PARENT & CARER FAQS
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- Children who are not healthy emotionally will have difficulty learning. When we are stressed, the part of our brain responsible for learning does not function effectively.
- Calm children can focus and retain more information.
- Resilience enables children to take safe risks without fear of failure.
- The statistics indicate that the number of adults struggling with mental ill health has increased over the years.
- Statistics also tell us that mental ill health is affecting young people at alarming rates and the onset is getting earlier. Prevention is the key to seeing these figures improve.
The Resilience Project Early Years curriculum has been produced to align with the 5 outcomes in the Early Years Learning Framework.
- Children have a strong sense of identity.
- Children are connected with and contribute to their world.
- Children have a strong sense of wellbeing.
- Children are confident and involved learners.
- Children are effective communicators.
- Each session includes 2-5 short activities designed to complement the service’s play based program.
- Each service will introduce the program in a structure that works best for their programs and cohorts.
- Educators may choose to complete some or all of the activities for each session depending on their group of children. Activities may be revisited at any time. Educators can move onto the next session at any time.
- Your child will complete a variety of activities that introduce them to The Resilience Project’s key principles of Gratitude, Empathy, Mindfulness and Emotional Literacy.
- The activities will give them a chance to practice these concepts, individually and in groups.
- Children will be encouraged to develop positive wellbeing habits by practising these concepts on a regular basis outside of their TRP lessons. You can play a big role in supporting this at home.
We know that parents and carers often prioritise the health and wellbeing of others before their own. It’s really important to practice regular self-care and our positive mental health strategies are applicable to people of all ages. Here are some ways you can get involved:
- Families will be invited to participate in 3x community projects throughout the year.
- Each child will bring Cozy Koala home once throughout the year. Families will engage in some GEM activities with Cozy in their home.
- TRP@Home via our website contains a wealth of helpful resources as well as regularly updated activities specific to Kids, Teens, Adults and Parents which you can use with the family or in your own life.
- Families can access the parent/carer hub.
- Regular gratitude practices have been proven to increase the number of positives you notice in your day. The Resilience Project 21 Day, 6 Month and Family Journals are a great way to do this and are available through our website.
- The Resilience Project app is another convenient way to regularly practice the GEM+EL principles and is available on iTunes and Google Play.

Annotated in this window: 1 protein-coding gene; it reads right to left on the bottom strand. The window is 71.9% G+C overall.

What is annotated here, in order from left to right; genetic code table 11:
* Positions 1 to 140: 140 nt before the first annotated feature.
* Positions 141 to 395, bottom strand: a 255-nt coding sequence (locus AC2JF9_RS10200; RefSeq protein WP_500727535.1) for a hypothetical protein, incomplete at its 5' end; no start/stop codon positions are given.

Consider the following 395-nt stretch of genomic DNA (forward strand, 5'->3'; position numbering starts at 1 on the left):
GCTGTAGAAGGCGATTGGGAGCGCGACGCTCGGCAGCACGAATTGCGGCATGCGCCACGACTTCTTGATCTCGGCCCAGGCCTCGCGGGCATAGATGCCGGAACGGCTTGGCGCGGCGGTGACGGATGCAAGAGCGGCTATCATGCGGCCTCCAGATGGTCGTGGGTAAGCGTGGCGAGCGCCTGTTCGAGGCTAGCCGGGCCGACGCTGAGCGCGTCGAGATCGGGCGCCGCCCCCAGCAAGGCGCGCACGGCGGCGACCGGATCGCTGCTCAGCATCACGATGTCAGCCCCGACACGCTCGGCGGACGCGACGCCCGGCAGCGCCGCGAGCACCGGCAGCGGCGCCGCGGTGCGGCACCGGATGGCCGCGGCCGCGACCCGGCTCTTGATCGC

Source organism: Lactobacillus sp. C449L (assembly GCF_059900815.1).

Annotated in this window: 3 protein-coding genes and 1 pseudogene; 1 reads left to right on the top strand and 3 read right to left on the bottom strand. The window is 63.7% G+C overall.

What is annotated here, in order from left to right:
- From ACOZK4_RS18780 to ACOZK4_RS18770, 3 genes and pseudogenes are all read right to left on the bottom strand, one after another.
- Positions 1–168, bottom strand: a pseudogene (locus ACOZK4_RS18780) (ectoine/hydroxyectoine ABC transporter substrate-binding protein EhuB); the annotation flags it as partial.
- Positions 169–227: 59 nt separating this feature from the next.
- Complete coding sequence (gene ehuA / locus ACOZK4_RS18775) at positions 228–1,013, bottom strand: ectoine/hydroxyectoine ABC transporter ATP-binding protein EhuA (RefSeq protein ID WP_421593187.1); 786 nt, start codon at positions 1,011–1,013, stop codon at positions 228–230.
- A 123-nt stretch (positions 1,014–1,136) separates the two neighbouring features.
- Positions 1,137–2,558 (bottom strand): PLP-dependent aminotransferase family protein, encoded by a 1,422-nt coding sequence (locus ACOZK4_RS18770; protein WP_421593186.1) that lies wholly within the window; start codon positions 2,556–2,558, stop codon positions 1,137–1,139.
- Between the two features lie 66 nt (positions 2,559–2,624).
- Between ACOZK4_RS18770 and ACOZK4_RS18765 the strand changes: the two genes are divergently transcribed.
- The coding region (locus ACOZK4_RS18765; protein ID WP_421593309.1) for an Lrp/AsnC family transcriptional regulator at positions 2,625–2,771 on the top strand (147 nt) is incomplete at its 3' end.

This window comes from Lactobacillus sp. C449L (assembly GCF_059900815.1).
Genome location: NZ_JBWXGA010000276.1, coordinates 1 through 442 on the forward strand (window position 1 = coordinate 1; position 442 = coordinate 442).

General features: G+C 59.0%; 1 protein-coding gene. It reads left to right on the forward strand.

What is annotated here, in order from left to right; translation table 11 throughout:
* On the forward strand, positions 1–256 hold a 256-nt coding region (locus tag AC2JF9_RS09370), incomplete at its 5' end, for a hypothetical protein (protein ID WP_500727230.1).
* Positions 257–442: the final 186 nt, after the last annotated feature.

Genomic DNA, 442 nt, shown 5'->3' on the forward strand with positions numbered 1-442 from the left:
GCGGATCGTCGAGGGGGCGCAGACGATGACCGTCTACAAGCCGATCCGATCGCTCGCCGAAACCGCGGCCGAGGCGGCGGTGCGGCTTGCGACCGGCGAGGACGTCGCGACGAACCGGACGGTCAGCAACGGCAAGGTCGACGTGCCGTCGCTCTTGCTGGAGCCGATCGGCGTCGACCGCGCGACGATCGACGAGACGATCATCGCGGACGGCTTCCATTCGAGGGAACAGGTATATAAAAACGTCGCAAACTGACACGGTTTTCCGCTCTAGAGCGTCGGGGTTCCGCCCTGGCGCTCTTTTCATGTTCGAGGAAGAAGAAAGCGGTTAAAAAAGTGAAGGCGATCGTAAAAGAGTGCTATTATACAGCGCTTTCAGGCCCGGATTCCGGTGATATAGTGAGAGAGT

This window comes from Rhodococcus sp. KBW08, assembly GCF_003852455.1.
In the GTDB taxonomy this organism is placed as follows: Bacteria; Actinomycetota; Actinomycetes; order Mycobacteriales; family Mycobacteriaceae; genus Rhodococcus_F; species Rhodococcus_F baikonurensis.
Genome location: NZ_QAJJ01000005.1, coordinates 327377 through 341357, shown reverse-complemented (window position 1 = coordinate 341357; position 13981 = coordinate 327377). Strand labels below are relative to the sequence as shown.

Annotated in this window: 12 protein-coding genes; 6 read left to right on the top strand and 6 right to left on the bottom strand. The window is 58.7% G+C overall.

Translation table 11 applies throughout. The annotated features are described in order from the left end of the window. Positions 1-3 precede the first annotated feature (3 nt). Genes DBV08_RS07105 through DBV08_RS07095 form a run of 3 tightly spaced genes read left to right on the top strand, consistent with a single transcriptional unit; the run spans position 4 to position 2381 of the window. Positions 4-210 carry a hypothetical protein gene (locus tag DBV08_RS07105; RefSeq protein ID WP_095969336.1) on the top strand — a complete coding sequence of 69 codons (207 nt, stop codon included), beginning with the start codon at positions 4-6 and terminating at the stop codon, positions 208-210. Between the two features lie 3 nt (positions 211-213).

- The Imperfects podcast, led by Hugh van Cuylenburg, Ryan Shelton and Josh van Cuylenburg, is all about how perfectly imperfect we all are. Hugh, Josh and Ryan chat to a variety of interesting people who bravely share their struggles and imperfections, and we all learn some valuable take-aways we can apply to our own imperfect lives.
- We encourage you to have conversations with your kids about the program and how they are integrating gratitude, empathy, mindfulness and emotional literacy into their lives. Embedding positive mental health practices and language across school and the home lead to greater benefits and understanding.
Gratitude is about paying attention to, and being thankful for, the things we have.
Empathy is about understanding others’ feelings and perspectives and being kind to others.
Mindfulness is about bringing our attention to the present moment and being aware of our thoughts, emotions and surroundings.
Emotional Literacy is about labelling our emotions as we experience them and increasing our emotional vocabulary.
There is a wealth of supporting academic research on the mental and physical benefits of these strategies. More information can be found on the References & Reading section of our website.
These are strategies that can be practiced any day, at any time of day.
If these concepts are new to you, building a routine to practise them can support wellbeing. Picking a time of day – for example first thing in the morning, or after dinner – can be helpful to create a new habit and give structure to your wellbeing journey.
The Resilience Project’s programs are prevention-based and will not replace any formal treatment your child may be accessing.
The Resilience Project program should not cause any interference with your child’s current plan in fact the strategies your child learns will most likely benefit them. However, we would encourage you to let your child’s mental health professional know that they are completing the program at school and seek their guidance on this.
Likewise it would also be helpful if you let your child’s teacher know about your child’s plan (if you haven’t already) so that the teacher can keep a close eye out.
- The Resilience Project is not a treatment or assessment service.
- If you are worried about your child;